It is crucial that the public health sector is involved in these initiatives. The public health and health promotion sector should ensure that related initiatives promote walking and cycling, and are implemented in ways that maintain air quality and minimise noise pollution and road accidents. They should also ensure that transport related strategies enhance access of more deprived people and communities to services, nutritious food options, and employment. People in lower socio-economic groups tend to be most exposed to the negative consequences of transport infrastructure development.
Educational achievements influence access to employment, income, housing and other underlying determinants of health. Education and lifelong learning are important to developing good life-skills and to attaining and maintaining employment as well as to social inclusion and well-being. The health sector can become involved in achieving this thematic priority by providing health education in schools and ensuring that school facilities and educational programmes promote health particularly in deprived areas. The public health sector can also help ensure that education and training courses are accessible to low-income and other vulnerable groups like older people and migrants, since this can provide them with life skills, prepare them for employment, and contribute to social inclusion, thereby also reducing health inequalities.
SMEs are a key driver of growth, job creation and cohesion in EU regions, providing two out of three private sector jobs and contributing to 58% of the total value created by businesses in the EU. They can contribute to greater health equity by generating employment in deprived areas. They can also contribute to health equity by developing innovative products and services that improve access to social and health services for all, a low-carbon economy and resource efficiency. The health sector can get involved by ensuring that strategies, programmes and initiatives to enhance the competitiveness of SMEs (TO 3) generate good employment opportunities in deprived areas, while contributing to sustainable development and the social economy.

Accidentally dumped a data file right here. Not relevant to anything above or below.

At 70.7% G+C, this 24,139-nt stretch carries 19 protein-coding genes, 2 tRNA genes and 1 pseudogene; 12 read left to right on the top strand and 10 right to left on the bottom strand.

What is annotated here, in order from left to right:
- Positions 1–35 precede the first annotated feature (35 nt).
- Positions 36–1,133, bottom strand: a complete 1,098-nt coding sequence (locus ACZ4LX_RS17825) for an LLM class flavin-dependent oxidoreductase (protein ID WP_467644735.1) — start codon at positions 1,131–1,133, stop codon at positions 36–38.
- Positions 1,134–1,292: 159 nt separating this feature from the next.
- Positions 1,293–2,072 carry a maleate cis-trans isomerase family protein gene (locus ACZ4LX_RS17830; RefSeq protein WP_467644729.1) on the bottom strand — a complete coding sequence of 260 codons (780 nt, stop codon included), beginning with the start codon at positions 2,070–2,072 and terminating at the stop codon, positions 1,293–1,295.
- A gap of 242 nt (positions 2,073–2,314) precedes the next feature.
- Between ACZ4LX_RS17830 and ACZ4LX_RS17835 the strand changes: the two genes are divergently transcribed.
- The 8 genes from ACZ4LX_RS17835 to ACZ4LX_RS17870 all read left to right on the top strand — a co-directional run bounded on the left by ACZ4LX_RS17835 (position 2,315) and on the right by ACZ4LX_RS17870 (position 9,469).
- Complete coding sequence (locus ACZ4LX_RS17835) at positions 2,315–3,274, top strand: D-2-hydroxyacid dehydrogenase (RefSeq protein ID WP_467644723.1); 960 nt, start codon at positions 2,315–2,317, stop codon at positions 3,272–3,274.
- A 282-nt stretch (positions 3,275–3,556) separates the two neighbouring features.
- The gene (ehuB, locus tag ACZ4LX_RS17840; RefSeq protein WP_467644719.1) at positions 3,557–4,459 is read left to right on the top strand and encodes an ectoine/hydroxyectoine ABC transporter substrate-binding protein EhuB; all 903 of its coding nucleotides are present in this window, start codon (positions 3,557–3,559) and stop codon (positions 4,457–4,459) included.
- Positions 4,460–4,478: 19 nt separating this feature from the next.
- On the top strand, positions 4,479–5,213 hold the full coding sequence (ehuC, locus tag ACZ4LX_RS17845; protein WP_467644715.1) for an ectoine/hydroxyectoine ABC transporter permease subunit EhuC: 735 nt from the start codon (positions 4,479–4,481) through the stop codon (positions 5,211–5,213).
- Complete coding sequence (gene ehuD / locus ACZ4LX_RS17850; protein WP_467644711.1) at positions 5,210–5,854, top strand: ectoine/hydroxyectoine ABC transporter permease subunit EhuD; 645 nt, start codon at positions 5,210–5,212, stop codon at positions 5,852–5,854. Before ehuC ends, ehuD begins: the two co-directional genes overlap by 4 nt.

Employment also enables individuals to e.g. achieve fulfilment, structure time and have social contacts. It has been identified as one of the most effective ways to achieve social inclusion. The material constraints and psychosocial stress resulting from loss of employment affect both the individuals concerned and their families. High levels of employment are important for society as a whole since they lead to productivity, competitiveness and sustainable welfare systems. However, employment conditions must be good, so that they don’t undermine physical and mental health. Good health, in turn, is necessary for individuals to attain and maintain employment. The public health sector can therefore contribute to TO 8 through initiatives that create new employment opportunities and that promote the physical and mental health of unemployed people, and improve their chances of attaining and remaining in employment. It can in this respect include health promotion elements in employment generating projects led by others, to maximise health-related outcomes. The public health sector can also take part in initiatives to promote healthy workplace conditions in, for example, SMEs.
This thematic priority o offers opportunities to co-fund initiatives that aim at better regulation and good governance, as well as capacity building for stakeholders delivering health, education and social policies at national, regional and local government. The public health sector can use this opportunity to encourage whole-of-government approaches to ensuring health equity in all policies. It can also organise training for public health staff on health inequalities strategies, and build institutional capacities to address health inequalities within and beyond the health sector by for example improving skills to measure health inequalities and assess the health equity impacts of policy measures.